What does this development mean for tenants? Compared to many other investors, tenants actually do not need to fear their new owner PFA. A pension fund is not a grasshopper looking for quick profits. However, a foreign investor relies on local partners to manage his real estate; PFA chose the Munich-based company Domicil Real Estate GmbH. The comment of the managing directors Khaled Kassair and André Schmöller on the PFA deal made people sit up and take notice: “The portfolio offers real potential for increasing rental income.” It then prompted the city of Munich to exercise its right of first refusal when the PFA rejected a contractual regulation that the tenants of one of their properties would have protected against rent increases. At the end of November, 300 pre-purchase apartments were sold to a municipal housing association.
There was a similar case in Berlin: The PFA portfolio included a listed residential complex with 140 apartments in Neukölln. An exemplary PR campaign by the BoeThie tenant community (“Böhmische Strasse / Thiemannstrasse”) prompted the district to exercise its right of first refusal here too. Thanks to the efforts of several tenants, including the student Elena Poeschl, the resistance of almost 300 tenants made it into regional television, the weekly newspaper “Die Zeit”, the French daily newspaper “Liberation” and the Danish media.
The fact that pension funds are increasingly investing in residential property is just one symptom. It is the logical consequence of the privatization of hundreds of thousands of apartments from municipal stocks in the mid-2000s. This led to spectacular price developments - as with another property in Berlin that PFA recently acquired: nine houses with 134 apartments in Gleditschstrasse 49-69, a better residential area within walking distance of Potsdamer Platz. They were owned by the formerly non-profit housing association Gagfah for a long time. It was privatized in 2004, the new owner sold the plant to a Luxembourg company in 2008 for 2.1 million euros. In 2013 she sold them on to the German Industria Wohnen AG at an unknown selling price. Industria finally sold the energetically refurbished complex to PFA in 2018 for a price between 30 and 35 million euros, more precise figures are not available. If you take the lower value of this price, that's an increase to 1,428 percent - and that in just ten years. This was achieved through modernization, among other things, but the tenants paid the costs of 7 million euros - rents increased by up to 30 percent.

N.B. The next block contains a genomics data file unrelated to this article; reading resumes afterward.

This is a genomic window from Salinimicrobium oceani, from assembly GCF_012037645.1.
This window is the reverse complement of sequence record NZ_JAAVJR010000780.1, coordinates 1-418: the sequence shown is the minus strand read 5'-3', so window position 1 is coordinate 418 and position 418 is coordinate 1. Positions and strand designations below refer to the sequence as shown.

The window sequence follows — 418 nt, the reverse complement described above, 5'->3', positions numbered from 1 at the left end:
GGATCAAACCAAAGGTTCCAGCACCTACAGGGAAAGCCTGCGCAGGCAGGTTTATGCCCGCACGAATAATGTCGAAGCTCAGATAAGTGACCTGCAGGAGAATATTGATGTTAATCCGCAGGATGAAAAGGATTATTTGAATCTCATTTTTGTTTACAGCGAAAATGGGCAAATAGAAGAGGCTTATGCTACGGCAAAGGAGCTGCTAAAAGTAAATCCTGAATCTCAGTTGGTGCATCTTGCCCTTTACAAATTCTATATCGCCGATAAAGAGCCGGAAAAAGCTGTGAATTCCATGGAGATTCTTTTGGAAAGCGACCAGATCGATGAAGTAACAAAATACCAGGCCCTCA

Since the purchase price is 37.5 times higher than the annual rental income, it is very likely that the PFA will use its rent increase leeway for the 3260 remaining apartments in order to get their money's worth.
The fact that most of the properties were formerly urban apartments is particularly bitter from the point of view of the cities and tenants. Investors like the PFA cannot be blamed for making use of attractive opportunities. Perhaps one should take an example from Denmark: The country has successfully protected its residential property market from foreign investors.
How Denmark protects its real estate market
Anyone who wants to buy real estate in Denmark must have been resident in the country for at least five years. This applies to both private individuals and companies, exceptions require approval. The origin of the regulation lies in the Vacation Home Act of 1957. The aim was to prevent price increases by foreign buyers so that locals with less affluence could also afford vacation homes on the coveted coasts. The regulation was incorporated into the Maastricht Treaty. According to J. Van Gehlen from the consulting firm Dänische Advokaten, the purchase of the PFA would probably not have been possible if Germany had a similar arrangement.